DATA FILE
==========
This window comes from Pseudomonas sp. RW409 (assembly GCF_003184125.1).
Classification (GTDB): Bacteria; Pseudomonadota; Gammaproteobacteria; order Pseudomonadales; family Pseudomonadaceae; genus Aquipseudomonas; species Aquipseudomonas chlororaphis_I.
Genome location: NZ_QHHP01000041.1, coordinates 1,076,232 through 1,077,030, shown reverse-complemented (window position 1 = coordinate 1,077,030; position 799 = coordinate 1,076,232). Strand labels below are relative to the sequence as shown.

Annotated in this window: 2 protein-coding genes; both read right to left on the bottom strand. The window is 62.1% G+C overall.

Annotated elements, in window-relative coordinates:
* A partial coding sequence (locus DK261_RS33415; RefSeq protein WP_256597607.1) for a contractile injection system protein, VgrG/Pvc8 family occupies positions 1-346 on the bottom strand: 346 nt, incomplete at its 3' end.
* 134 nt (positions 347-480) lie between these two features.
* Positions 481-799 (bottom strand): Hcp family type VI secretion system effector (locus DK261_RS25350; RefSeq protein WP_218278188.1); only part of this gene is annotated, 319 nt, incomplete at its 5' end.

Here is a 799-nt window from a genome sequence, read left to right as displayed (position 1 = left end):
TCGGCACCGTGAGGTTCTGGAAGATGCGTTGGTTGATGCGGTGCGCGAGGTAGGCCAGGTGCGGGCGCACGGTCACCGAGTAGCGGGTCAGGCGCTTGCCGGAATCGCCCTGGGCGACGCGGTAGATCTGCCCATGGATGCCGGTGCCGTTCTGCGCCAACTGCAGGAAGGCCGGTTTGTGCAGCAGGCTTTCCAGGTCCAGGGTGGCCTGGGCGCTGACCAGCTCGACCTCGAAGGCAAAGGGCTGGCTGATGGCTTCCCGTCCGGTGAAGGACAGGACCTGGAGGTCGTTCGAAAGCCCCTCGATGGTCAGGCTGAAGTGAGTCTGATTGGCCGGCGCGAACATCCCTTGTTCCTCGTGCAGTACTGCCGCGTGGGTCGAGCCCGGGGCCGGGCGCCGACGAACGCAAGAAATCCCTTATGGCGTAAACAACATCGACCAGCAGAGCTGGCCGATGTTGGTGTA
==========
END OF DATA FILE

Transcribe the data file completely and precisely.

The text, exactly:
This window comes from Pseudomonas sp. RW409 (assembly GCF_003184125.1).
Classification (GTDB): Bacteria; Pseudomonadota; Gammaproteobacteria; order Pseudomonadales; family Pseudomonadaceae; genus Aquipseudomonas; species Aquipseudomonas chlororaphis_I.
Genome location: NZ_QHHP01000041.1, coordinates 1,076,232 through 1,077,030, shown reverse-complemented (window position 1 = coordinate 1,077,030; position 799 = coordinate 1,076,232). Strand labels below are relative to the sequence as shown.

Annotated in this window: 2 protein-coding genes; both read right to left on the bottom strand. The window is 62.1% G+C overall.

Annotated elements, in window-relative coordinates:
* A partial coding sequence (locus DK261_RS33415; RefSeq protein WP_256597607.1) for a contractile injection system protein, VgrG/Pvc8 family occupies positions 1-346 on the bottom strand: 346 nt, incomplete at its 3' end.
* 134 nt (positions 347-480) lie between these two features.
* Positions 481-799 (bottom strand): Hcp family type VI secretion system effector (locus DK261_RS25350; RefSeq protein WP_218278188.1); only part of this gene is annotated, 319 nt, incomplete at its 5' end.

Here is a 799-nt window from a genome sequence, read left to right as displayed (position 1 = left end):
TCGGCACCGTGAGGTTCTGGAAGATGCGTTGGTTGATGCGGTGCGCGAGGTAGGCCAGGTGCGGGCGCACGGTCACCGAGTAGCGGGTCAGGCGCTTGCCGGAATCGCCCTGGGCGACGCGGTAGATCTGCCCATGGATGCCGGTGCCGTTCTGCGCCAACTGCAGGAAGGCCGGTTTGTGCAGCAGGCTTTCCAGGTCCAGGGTGGCCTGGGCGCTGACCAGCTCGACCTCGAAGGCAAAGGGCTGGCTGATGGCTTCCCGTCCGGTGAAGGACAGGACCTGGAGGTCGTTCGAAAGCCCCTCGATGGTCAGGCTGAAGTGAGTCTGATTGGCCGGCGCGAACATCCCTTGTTCCTCGTGCAGTACTGCCGCGTGGGTCGAGCCCGGGGCCGGGCGCCGACGAACGCAAGAAATCCCTTATGGCGTAAACAACATCGACCAGCAGAGCTGGCCGATGTTGGTGTA